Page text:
How Solar Works?

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Solar PV System

The photovoltaic (PV) solar panel captures energy from the sun and then convert it to electricity. This direct current (DC) then travels to an inverter which then transfers this DC to alternating current (AC). This AC can then either be stored to a battery installed in the PV system for later use or be sent directly to any component that requires electric power. Excess power can also be sent back to the electric grid when there are no demands for power. In some cases, the system owner can earn or be credited for the surplus energy.

Monocrystalline vs Polycrystalline Solar Panels

Both these solar panels will capture energy from the sun and convert it to electricity and are both made from silicon. The critical difference is that the monocrystalline solar panel has its solar cells made from a single crystal of silicon while the polycrystalline solar panel has its cells made from many silicon fragments melted together. Monocrystalline solar panels are often considered as a premium solar panel, delivering higher efficiencies with a sleeker design. 

Solar Panels on Roof

Power Optimizers

Each module in the solar PV system could be converted into smart modules with the use of a SolarEdge power optimizer. These optimizers increase the energy output of the PV system by continually tracking the maximum power point of each module individually. This detachable power optimizer design enables easy serviceability. This optimizer was designed with the intent to pair with a SolarEdge inverter for maximum benefits, but it could also be paired with third-party inverters.

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The solar inverter or PV inverter is the electrical device that will convert the variable direct current output of the photovoltaic (PV) module into a utility frequency alternating current. The alternating current could be used to support loads within your home or any building. Excess power could be also be fed back to the grid and in most cases, allows the owner to receive credit for the surplus of energy provided.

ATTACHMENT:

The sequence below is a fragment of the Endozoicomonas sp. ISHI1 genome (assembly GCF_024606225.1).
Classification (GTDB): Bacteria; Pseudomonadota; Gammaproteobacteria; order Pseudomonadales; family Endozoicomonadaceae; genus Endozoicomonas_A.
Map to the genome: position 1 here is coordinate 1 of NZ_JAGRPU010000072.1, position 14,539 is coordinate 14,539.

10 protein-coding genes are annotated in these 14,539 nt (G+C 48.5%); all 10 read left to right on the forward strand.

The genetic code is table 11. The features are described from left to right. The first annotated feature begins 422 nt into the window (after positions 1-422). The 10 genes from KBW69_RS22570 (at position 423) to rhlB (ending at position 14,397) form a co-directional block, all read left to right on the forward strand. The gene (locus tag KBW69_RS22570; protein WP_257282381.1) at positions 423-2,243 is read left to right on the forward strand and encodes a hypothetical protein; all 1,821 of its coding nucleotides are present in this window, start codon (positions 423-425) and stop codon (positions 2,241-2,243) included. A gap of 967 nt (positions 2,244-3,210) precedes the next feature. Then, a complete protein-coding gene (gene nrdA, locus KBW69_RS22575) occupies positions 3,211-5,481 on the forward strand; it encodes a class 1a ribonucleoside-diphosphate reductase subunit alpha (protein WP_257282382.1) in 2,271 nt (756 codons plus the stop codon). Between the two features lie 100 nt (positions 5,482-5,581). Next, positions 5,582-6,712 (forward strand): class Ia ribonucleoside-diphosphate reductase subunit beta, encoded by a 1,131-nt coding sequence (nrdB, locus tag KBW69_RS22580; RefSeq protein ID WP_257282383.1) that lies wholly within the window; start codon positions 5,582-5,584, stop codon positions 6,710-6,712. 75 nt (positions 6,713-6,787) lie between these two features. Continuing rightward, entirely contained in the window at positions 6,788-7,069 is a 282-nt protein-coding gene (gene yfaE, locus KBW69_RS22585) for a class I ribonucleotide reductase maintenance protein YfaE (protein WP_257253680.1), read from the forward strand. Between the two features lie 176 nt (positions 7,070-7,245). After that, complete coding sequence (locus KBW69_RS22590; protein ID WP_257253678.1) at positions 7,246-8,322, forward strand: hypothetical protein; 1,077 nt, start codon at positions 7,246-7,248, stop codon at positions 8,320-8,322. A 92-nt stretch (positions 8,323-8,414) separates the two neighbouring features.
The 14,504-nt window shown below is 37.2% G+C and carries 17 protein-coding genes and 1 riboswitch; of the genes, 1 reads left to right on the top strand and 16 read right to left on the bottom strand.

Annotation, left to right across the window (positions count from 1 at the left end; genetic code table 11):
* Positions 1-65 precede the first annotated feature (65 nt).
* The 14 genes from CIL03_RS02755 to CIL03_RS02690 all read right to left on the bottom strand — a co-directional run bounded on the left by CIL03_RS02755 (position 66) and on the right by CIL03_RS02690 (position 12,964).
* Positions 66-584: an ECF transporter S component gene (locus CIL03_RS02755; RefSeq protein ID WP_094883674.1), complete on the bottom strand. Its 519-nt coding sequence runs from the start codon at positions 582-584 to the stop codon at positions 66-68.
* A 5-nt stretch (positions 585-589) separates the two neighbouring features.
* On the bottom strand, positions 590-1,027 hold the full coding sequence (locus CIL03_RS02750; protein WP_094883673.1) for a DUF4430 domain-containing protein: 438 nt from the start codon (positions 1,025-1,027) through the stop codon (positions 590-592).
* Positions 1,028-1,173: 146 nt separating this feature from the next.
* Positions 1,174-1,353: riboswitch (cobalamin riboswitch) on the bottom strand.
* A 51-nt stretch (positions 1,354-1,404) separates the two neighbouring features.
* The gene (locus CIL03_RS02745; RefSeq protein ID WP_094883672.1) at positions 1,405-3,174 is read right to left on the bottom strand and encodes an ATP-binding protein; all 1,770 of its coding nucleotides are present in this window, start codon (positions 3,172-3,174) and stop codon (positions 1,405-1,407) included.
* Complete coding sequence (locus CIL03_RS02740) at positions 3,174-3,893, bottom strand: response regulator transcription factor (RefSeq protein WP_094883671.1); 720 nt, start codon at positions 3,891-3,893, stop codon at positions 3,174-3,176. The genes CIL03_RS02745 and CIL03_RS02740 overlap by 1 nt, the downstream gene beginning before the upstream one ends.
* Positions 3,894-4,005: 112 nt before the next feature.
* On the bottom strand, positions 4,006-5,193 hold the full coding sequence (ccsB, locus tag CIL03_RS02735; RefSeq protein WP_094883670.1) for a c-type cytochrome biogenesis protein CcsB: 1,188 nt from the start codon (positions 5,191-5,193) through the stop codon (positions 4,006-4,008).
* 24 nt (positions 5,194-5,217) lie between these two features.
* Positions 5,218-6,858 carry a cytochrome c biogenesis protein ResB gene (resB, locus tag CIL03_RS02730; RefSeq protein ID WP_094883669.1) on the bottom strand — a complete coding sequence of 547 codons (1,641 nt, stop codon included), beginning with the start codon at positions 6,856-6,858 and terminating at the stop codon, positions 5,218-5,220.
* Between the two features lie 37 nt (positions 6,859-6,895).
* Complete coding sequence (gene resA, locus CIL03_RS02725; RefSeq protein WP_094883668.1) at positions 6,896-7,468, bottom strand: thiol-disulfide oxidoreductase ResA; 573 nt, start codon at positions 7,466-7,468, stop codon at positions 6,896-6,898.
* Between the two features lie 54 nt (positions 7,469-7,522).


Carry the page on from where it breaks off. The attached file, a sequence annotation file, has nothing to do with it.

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After your solar panels convert sunlight into DC (Direct Current) a microinverter which is installed beneath each panel will convert the DC power to alternating current (AC). These microinverters convert each panel into a smart module and this comes in very handy for installers to pinpoint any issues within your system. One main advantage of these inverters over a string inverter is that you are protected from a single point of failure within your system. If a microinverter stops operating your system will continue to produce clean energy until the issue is resolved.

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Net Metering

This is a service provided by most utility companies that offer the solar energy system owner credit for the electricity they added to the grid. In the case where a residential PV system owner generates more power than the home uses during daylight hours, this surplus energy can be fed to the grid. This energy is then held as a credit and can be used at night when the PV system is not producing solar power. This enables customers to maximize their investment in the system by being credited for all the power the system produces. 

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Energy Storage Battery

Energy storage solutions are growing more popular because of the great benefits they add to your PV system. This option to include battery storage will maximize your self-consumption of the system. This integration could be done in a grid-tie or off-grid system. Having an energy storage battery allows you to store the energy created by the system in the days and will enable you to use this at night during peak times when the energy demands are higher. This option could also be used as an emergency option in case of a power outage. You could dedicate the power to critical loads which could be powered by the stored energy.


Federal Solar Tax Credit

The federal solar tax credit is one of the most rewarding incentives for going solar today. However, it will not be around forever. Take a look at how this reward diminishes over the next few years. Here are the specifics:

- 2019: This is the last year to get the full 30% tax credit on your system.

- 2020: You can deduct 26% of the cost of your system from your taxes.

- 2021-2022: You can deduct 26% of the cost of your system from your taxes.

- 2023: You can deduct 22% of the cost of your system from your taxes.

- 2024 onward: Only commercial system owners will be able to deduct 10% of the system cost from their taxes.